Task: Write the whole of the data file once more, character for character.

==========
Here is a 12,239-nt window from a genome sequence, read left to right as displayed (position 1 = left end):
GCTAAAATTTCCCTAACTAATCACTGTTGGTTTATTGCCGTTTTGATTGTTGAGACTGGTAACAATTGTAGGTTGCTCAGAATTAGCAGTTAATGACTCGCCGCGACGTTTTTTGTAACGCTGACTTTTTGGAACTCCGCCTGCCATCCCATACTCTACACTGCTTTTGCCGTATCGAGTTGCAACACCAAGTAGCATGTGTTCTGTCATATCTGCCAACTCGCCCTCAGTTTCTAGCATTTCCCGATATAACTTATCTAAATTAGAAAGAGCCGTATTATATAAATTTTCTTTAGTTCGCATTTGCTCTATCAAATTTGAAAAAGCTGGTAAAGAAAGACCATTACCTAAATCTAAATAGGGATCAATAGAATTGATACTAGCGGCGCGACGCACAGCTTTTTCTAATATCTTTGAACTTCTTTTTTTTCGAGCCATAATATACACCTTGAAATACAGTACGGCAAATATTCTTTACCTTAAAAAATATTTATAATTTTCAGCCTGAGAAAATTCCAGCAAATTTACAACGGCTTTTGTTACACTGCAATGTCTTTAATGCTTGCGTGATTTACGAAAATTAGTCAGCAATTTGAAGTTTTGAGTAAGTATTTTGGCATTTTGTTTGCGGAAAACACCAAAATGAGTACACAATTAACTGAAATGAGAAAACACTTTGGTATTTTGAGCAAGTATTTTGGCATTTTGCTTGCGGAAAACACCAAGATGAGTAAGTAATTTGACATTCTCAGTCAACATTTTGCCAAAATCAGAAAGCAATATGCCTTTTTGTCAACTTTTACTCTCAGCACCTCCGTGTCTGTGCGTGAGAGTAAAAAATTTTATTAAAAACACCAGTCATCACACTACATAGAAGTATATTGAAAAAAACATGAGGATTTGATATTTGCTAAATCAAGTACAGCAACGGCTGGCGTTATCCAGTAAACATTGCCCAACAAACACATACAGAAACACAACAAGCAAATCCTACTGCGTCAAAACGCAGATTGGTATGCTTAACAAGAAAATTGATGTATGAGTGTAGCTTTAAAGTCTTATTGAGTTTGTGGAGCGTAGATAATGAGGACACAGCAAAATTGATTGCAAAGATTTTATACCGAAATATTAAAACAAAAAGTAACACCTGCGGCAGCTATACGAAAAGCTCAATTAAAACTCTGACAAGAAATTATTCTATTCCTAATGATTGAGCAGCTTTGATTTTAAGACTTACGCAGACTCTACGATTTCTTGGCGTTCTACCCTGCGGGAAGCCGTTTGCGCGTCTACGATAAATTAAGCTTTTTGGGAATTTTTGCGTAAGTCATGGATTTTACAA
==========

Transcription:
Here is a 12,239-nt window from a genome sequence, read left to right as displayed (position 1 = left end):
GCTAAAATTTCCCTAACTAATCACTGTTGGTTTATTGCCGTTTTGATTGTTGAGACTGGTAACAATTGTAGGTTGCTCAGAATTAGCAGTTAATGACTCGCCGCGACGTTTTTTGTAACGCTGACTTTTTGGAACTCCGCCTGCCATCCCATACTCTACACTGCTTTTGCCGTATCGAGTTGCAACACCAAGTAGCATGTGTTCTGTCATATCTGCCAACTCGCCCTCAGTTTCTAGCATTTCCCGATATAACTTATCTAAATTAGAAAGAGCCGTATTATATAAATTTTCTTTAGTTCGCATTTGCTCTATCAAATTTGAAAAAGCTGGTAAAGAAAGACCATTACCTAAATCTAAATAGGGATCAATAGAATTGATACTAGCGGCGCGACGCACAGCTTTTTCTAATATCTTTGAACTTCTTTTTTTTCGAGCCATAATATACACCTTGAAATACAGTACGGCAAATATTCTTTACCTTAAAAAATATTTATAATTTTCAGCCTGAGAAAATTCCAGCAAATTTACAACGGCTTTTGTTACACTGCAATGTCTTTAATGCTTGCGTGATTTACGAAAATTAGTCAGCAATTTGAAGTTTTGAGTAAGTATTTTGGCATTTTGTTTGCGGAAAACACCAAAATGAGTACACAATTAACTGAAATGAGAAAACACTTTGGTATTTTGAGCAAGTATTTTGGCATTTTGCTTGCGGAAAACACCAAGATGAGTAAGTAATTTGACATTCTCAGTCAACATTTTGCCAAAATCAGAAAGCAATATGCCTTTTTGTCAACTTTTACTCTCAGCACCTCCGTGTCTGTGCGTGAGAGTAAAAAATTTTATTAAAAACACCAGTCATCACACTACATAGAAGTATATTGAAAAAAACATGAGGATTTGATATTTGCTAAATCAAGTACAGCAACGGCTGGCGTTATCCAGTAAACATTGCCCAACAAACACATACAGAAACACAACAAGCAAATCCTACTGCGTCAAAACGCAGATTGGTATGCTTAACAAGAAAATTGATGTATGAGTGTAGCTTTAAAGTCTTATTGAGTTTGTGGAGCGTAGATAATGAGGACACAGCAAAATTGATTGCAAAGATTTTATACCGAAATATTAAAACAAAAAGTAACACCTGCGGCAGCTATACGAAAAGCTCAATTAAAACTCTGACAAGAAATTATTCTATTCCTAATGATTGAGCAGCTTTGATTTTAAGACTTACGCAGACTCTACGATTTCTTGGCGTTCTACCCTGCGGGAAGCCGTTTGCGCGTCTACGATAAATTAAGCTTTTTGGGAATTTTTGCGTAAGTCATGGATTTTACAA